A lawsuit filed by more than a dozen Democratic attorneys general against the Trump administration’s family separation policy is under review in Nevada.
The state is not part of the lawsuit to challenge the family separations. President Donald Trump walked back the policy in an executive order that experts say is mired in legal issues and fails to reunite the thousands of children who were impacted.
Officials with Attorney General Adam Laxalt said that his office was not asked to join the lawsuit and that they are in the process of reviewing the 120-page complaint. Laxalt’s office has not provided answers over the past week to questions about when that review will be complete and whether Laxalt plans to release an opinion on the lawsuit.
Virtually every immigration action that the government has taken so far has led to some type of legal challenge, said UNLV Immigration Clinic Fellow Mayra Salinas-Menjivar.
Those cases are making their way through the courts, with one recent ruling in an ACLU case temporarily blocking the Trump administration’s detention of asylum seekers.
“Every immigration action he has taken has had a backlash from the perspective of the community,” said Salinas-Menjivar, who is the clinic’s only fellow in a yearlong pilot program that offers university staff, students and family members free legal help and representation. “They’re doing things that are making the community really uncomfortable, and people are just fighting to retain humanity in the system.”
Trump’s executive order ending the family separation policy essentially asks the courts to relitigate a past California case that limited how long immigrant children could be kept in custody, Salinas-Menjivar said. The case and subsequent clarifications say kids can’t be kept in custody longer than 20 days, but keeping families in detention together, as the executive order calls for, could mean they’re in detention for years while their immigration cases are resolved, she said.
“They’re looking for these children to be under detention for an indefinite number of years,” Salinas-Menjivar said. “The executive order can be implemented, if they put children back together with their parents and release them. There’s really no requirement that they have to keep parents in detention, it just isn’t required. It is absolutely discretionary for them to release parents.”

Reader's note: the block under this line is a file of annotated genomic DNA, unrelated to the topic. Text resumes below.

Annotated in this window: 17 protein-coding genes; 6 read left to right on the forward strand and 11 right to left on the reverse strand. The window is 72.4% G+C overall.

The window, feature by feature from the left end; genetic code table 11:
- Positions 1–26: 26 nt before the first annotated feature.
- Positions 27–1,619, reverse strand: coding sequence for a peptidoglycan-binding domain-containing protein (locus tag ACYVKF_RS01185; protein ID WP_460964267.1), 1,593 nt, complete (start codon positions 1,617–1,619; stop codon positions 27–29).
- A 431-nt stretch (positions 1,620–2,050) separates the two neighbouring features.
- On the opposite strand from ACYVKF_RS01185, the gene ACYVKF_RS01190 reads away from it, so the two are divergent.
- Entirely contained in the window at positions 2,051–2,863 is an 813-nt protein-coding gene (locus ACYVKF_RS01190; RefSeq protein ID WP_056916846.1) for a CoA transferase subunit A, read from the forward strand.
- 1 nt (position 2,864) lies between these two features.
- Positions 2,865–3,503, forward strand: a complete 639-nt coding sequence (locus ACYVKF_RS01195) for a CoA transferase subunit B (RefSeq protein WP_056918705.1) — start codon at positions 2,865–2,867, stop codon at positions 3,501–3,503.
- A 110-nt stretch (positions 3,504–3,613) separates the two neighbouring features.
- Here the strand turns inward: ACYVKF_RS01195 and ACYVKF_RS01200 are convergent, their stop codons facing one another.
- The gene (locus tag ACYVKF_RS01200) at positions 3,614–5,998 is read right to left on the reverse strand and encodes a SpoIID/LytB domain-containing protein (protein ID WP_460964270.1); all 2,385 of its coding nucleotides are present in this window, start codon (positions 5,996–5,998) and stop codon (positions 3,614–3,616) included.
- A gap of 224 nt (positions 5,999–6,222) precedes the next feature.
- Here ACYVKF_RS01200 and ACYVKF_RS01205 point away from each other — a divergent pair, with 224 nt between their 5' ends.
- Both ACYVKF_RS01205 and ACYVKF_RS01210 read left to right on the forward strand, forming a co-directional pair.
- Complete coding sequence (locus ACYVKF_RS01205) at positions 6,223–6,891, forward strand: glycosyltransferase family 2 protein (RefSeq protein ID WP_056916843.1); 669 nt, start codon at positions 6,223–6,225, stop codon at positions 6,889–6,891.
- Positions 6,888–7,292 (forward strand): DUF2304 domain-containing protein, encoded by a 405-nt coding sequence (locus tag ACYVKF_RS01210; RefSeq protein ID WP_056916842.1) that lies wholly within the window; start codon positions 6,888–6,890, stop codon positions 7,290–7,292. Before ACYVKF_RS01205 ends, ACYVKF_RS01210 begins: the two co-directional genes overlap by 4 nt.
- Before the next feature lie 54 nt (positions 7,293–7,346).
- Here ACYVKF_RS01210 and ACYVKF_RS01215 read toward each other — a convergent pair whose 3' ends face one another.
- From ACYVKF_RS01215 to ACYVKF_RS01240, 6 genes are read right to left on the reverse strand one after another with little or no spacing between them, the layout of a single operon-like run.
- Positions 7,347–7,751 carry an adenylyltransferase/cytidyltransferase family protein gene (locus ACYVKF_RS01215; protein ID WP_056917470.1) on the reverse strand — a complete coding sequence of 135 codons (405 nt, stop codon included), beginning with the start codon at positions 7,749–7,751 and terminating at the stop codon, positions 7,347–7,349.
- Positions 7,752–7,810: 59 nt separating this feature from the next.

Trump has also called for using military bases to house immigration detainees who are caught under the federal government’s new zero-tolerance policy for prosecuting those crossing the border illegally. Laxalt’s office has not answered whether there are legal questions about the federal government’s use of military bases for immigration enforcement.
The federal government’s short-lived policy separated more than 2,000 immigrant children from their families, and it’s unclear how or when they will all be reunited.
Trump has attempted to reduce the number of immigrants in temporary programs that provide deportation protection, moving to end temporary protected status for certain nations, such as El Salvador, and seeking to close down the Obama-era Deferred Action for Childhood Arrivals program. The administration is also planning to put a citizenship question on the 2020 Census, which immigration activists worry will lead to undercounting and a loss of federal dollars tied to population. All three moves have led to lawsuits, with judges allowing DACA renewal applications while that case is decided.
Republican leaders in Congress have been unable to rally enough support to pass an immigration solution that would help young people brought to the country as children. Trump and conservative Republicans have taken hard-line stances on issues like appropriating billions for border wall construction before they will agree to an immigration bill.
Some experts say it’s unlikely that lawmakers in D.C. will pass an immigration bill in an election year, especially after a bout of failed immigration votes in the House. Activists say the administration is attempting to force the passage of conservative reform by creating an immigration crisis.
The clinic is using a university-matched $40,000 grant from NextGen, a group funded by major Democratic donor Tom Steyer, to run the pilot program. Salinas-Menjivar, who has been with the immigration clinic for a year, said the next 12 months will help officials gauge demand for this type of legal help. Students, staff and their families can contact the UNLV Immigration Clinic to pursue services.
Salinas-Menjivar said the hope is that offering legal help to students, staff and their families will enable them better focus on academics.
“Being a pilot program, we don’t really know what to expect,” Salinas-Menjivar said. “We’re hoping that for at least now, one fellowship position will be enough, but we know that in this Valley the immigration issues aren’t going away.”